We found that, upon exposure to sexist humor, men higher in sexism discriminated against women by allocating larger funding cuts to a women’s organization than they did to other organizations.
We also found that, in the presence of sexist humor, participants believed the other participants would approve of the funding cuts to women’s organizations. We believe this shows that humorous disparagement creates the perception of a shared standard of tolerance of discrimination that may guide behavior when people believe others feel the same way.
The research indicates that people should be aware of the prevalence of disparaging humor in popular culture, and that the guise of benign amusement or “it’s just a joke” gives it the potential to be a powerful and widespread force that can legitimize prejudice in our society.
Thomas E. Ford, professor of psychology at Western Carolina University (via baebees)
My guess? Does not just apply to sexism, but also to racism, xenophobia, etc.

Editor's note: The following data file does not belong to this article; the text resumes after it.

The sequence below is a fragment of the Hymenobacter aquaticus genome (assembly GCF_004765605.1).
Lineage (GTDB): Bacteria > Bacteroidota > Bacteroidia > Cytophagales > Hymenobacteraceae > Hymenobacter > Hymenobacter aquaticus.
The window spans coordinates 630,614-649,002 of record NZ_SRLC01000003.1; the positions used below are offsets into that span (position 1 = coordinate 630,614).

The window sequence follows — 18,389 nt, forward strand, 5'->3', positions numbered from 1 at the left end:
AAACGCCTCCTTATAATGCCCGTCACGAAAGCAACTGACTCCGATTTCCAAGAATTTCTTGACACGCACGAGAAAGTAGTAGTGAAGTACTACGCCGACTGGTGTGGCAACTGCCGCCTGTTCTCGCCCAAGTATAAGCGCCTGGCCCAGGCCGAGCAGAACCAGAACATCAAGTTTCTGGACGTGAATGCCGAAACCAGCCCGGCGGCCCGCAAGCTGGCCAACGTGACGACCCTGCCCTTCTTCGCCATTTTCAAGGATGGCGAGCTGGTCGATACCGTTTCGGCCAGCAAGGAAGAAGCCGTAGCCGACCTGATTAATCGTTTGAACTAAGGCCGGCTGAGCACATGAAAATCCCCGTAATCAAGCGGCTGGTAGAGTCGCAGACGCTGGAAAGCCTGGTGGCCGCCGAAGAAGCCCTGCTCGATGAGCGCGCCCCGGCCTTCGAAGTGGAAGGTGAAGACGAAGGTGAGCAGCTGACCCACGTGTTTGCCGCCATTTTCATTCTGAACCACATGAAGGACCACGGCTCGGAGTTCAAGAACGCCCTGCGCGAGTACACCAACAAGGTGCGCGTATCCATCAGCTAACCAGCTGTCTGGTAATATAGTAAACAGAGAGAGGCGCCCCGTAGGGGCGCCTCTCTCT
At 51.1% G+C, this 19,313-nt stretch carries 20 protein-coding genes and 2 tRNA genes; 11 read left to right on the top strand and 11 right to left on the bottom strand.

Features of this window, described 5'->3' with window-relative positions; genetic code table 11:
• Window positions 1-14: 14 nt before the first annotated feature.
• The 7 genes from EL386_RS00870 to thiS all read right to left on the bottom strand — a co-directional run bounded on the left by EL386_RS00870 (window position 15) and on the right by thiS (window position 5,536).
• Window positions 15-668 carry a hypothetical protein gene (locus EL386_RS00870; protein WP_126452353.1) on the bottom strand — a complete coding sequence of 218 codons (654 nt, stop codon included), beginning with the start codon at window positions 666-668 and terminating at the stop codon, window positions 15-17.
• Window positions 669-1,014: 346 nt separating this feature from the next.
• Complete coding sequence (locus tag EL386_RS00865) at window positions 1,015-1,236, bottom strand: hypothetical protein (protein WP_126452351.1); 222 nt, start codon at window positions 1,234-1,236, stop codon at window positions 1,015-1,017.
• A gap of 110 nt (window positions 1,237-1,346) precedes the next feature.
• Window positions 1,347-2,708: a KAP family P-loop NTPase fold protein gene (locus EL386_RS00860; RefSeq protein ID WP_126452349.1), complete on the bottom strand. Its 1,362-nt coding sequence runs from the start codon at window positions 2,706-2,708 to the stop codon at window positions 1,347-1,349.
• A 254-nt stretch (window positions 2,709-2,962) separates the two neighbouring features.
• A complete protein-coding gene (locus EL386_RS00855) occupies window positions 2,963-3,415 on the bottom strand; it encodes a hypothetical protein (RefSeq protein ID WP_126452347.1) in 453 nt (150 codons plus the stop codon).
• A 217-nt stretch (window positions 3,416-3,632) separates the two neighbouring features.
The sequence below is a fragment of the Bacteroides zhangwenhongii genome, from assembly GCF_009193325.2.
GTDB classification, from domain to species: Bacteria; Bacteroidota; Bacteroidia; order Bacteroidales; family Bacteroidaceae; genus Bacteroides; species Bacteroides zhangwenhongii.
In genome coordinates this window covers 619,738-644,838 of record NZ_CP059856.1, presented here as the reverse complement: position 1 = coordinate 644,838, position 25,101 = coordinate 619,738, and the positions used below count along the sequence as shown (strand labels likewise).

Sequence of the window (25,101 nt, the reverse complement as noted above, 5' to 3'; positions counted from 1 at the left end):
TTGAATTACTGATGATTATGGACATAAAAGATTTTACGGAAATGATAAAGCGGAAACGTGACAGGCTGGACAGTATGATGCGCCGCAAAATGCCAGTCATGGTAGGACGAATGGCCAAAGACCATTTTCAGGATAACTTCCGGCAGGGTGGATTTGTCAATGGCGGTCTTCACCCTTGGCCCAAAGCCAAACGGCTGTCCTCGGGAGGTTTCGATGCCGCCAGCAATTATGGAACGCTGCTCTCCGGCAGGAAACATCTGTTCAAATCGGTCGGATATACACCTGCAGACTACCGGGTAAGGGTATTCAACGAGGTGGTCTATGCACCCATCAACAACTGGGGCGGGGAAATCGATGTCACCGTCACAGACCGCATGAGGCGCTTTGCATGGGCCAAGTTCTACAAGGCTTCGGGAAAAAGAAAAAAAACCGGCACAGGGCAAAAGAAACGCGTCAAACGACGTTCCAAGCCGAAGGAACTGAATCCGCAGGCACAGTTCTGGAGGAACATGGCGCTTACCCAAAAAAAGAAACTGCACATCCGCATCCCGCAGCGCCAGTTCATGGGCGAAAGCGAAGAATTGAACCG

Fascism is, if nothing else, necessarily majoritarian, and nowadays racism is very niche-appeal (just look at how laughable every EDL march is, where the anti-fascists outnumber the alleged fascists by a ratio of more than two to one). But you could get a huge mass of people to participate in a reactionary endeavour if you dressed it up in nice, twee, cupcakey imagery, and persuaded everyone that the brutality of your ideology was in fact a form of niceness. If a fascist reich was to be established anywhere today, I believe it would necessarily have to exchange iron eagles for fluffy kittens, swap jackboots for Converse, and the epic drama of Wagnerian horns for mumbled ditties on ukuleles.
Fascism is, properly understood, a certain sort of response to a crisis. It is the reactionary response, as opposed to the radical one. The radical response is to embrace the new possibilities thrown up by the crisis; the reactionary one is to shut these possibilities down. In bourgeois society, thus, fascism will always mean the assertion of middle-class values in the face of a crisis. Because this assertion must mean shutting certain other emerging sets of possibilities down, it will always involve a sort of violence, although this violence can of course be merely passive-aggressive.
— Tom Whyman, Beware of cupcake fascism, The Guardian